Maryland Bar Bulletin
Publications : Bar Bulletin : January 2007


 Bar Bulletin Focus


Get Real! Suggestions for Utilizing Commercial Real Estate Paralegals in Your Area of Practice

Estimates as to the number of non-litigation, or transactional, paralegals vary. As anecdotal evidence, a quick search of the homepage for the National Federation of Paralegals Association reveals that of the 12-member Board of Directors for 2006-2007, only two are non-litigation paralegals (specifically, two board members are commercial real estate paralegals).

One often hears that paralegals other than litigation paralegals represent only 30 percent of the field. But a word of caution: don't be fooled by the numbers! In today's law offices, commercial real estate paralegals can contribute much to the attorney's area of practice. The most obvious benefits are two-fold: 1) the client is billed at the paralegal's hourly rate (always lower than that of the associate or partner); and 2) the supervising attorney need only review the final work product of the paralegal, leaving him or her more time to dedicate to the practice of law.

Whether the transaction at hand is an acquisition, sale or re-finance, the commercial real estate paralegal can, among other things, assist in the entire transaction by performing the following tasks at the stages of closing as noted:

» Pre-Closing. Before the closing occurs, the duties of the paralegal may include the following:

  1. prepare the closing checklist;
  2. order and review the title commitment;
  3. order and review the survey;
  4. order UCC searches;
  5. obtain required organizational documents, including good standing certificates, and when necessary, follow-up with the appropriate parties to reinstate the standing of an entity if the standing has been forfeited;
  6. request a zoning letter from the county/city zoning department confirming the zoning status of the subject property and setting forth the uses permitted by law in that classification as zoned.

As a separate note regarding title commitments and surveys, the paralegal should carefully review the written legal description of the property in order to draw to the attention of the supervising attorney any of the following potential problems: 1) a legal description of the property that contains "gaps" (the legal description as depicted on the survey does not depict the property as described from, and ending at, the point of beginning of the metes and bounds description); 2) typographical errors in the calls and/or missing calls; and 3) inconsistencies between the legal description as it appears in the title commitment or policy versus the survey itself.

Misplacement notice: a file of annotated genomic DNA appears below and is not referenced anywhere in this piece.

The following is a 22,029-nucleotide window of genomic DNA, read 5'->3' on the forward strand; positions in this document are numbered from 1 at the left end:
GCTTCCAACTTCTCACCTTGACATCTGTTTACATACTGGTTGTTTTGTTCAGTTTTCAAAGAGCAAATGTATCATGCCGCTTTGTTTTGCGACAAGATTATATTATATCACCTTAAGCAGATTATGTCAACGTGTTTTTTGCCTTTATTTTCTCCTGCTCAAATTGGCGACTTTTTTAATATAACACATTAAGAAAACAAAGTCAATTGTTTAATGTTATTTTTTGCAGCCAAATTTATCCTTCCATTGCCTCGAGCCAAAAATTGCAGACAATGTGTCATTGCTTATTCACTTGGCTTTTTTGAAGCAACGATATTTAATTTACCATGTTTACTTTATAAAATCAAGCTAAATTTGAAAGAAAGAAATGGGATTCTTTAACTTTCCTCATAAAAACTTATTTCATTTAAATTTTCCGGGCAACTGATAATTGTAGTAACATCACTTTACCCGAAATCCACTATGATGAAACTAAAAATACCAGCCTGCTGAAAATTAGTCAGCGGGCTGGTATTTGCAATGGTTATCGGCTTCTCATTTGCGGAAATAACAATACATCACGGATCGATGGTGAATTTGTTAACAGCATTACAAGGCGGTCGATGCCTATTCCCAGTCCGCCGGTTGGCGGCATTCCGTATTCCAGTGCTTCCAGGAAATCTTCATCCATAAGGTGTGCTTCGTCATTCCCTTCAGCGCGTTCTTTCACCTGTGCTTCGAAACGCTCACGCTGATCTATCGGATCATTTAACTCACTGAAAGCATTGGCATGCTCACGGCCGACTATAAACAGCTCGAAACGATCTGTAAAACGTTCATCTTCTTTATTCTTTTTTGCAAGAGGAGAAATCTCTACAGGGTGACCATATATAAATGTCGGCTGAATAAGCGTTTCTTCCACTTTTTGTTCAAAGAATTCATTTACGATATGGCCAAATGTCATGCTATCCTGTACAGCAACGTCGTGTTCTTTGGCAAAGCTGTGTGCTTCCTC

Real estate paralegals can also review all exception documents noted in Schedule B-II of the title commitment and "flag" for the attorney those items which require further inquiry. A paralegal's role can be especially helpful when he/she is responsible for visually depicting the various exception documents on the survey itself (assuming that the surveyor has not done so or that the survey is not an ALTA/ACSM survey). As part of the aforementioned process, often the paralegal and attorney will discover that, especially when the subject property or the contiguous property has been conveyed and or subdivided repeatedly, an exception document such as an easement agreement no longer applies to the property and can be removed as an exception to coverage under the title policy.

The paralegal can perform a vital role as the primary point of contact for tracking and obtaining for the supervising attorney, Subordination, Non-Disturbance and Attornment Agreements and Tenant Estoppel Certificates, especially when the transaction at hand involves the purchase or sale of a commercial building in which there are many tenants.

More generally, in an ideal use of time and resources, the attorney focuses on drafting or reviewing the actual contract of purchase or sale, as well as the attendant loan documents, while the paralegal reviews the organizational documents of the various entities involved in the transaction and drafts the necessary resolutions authorizing the transaction. Though simple matters, determining the correct signature block for the closing documents, correctly and consistently identifying all parties as Member, Managing Member, etc., and ensuring that each entity is in good standing are necessary and must be viewed as a fait accompli to be done well in advance of closing.

» Closing. A commercial real estate paralegal can attend the real estate closing, and in general be the "right arm" of the attorney, organizing the documents for a smooth and orderly closing, ensuring before the parties arrive that all documents required to be signed are ready for signature, that all agreements which require a legal description attached have the correct property description attached, and any other tasks necessary.

» Post-Closing. Finally, as a result of the paralegal's intimate involvement with the transaction from start to finish, it is most economically feasible and expeditious to utilize the paralegal in the preparation and assembly of the closing binder.

Elizabeth de Mozenette is a paralegal with the law firm of Rosenberg | Martin | Greenberg, LLP in Baltimore, Maryland, with editing thanks to Sherri Heyman, Partner, of the same firm.

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Publications : Bar Bulletin: January 2007

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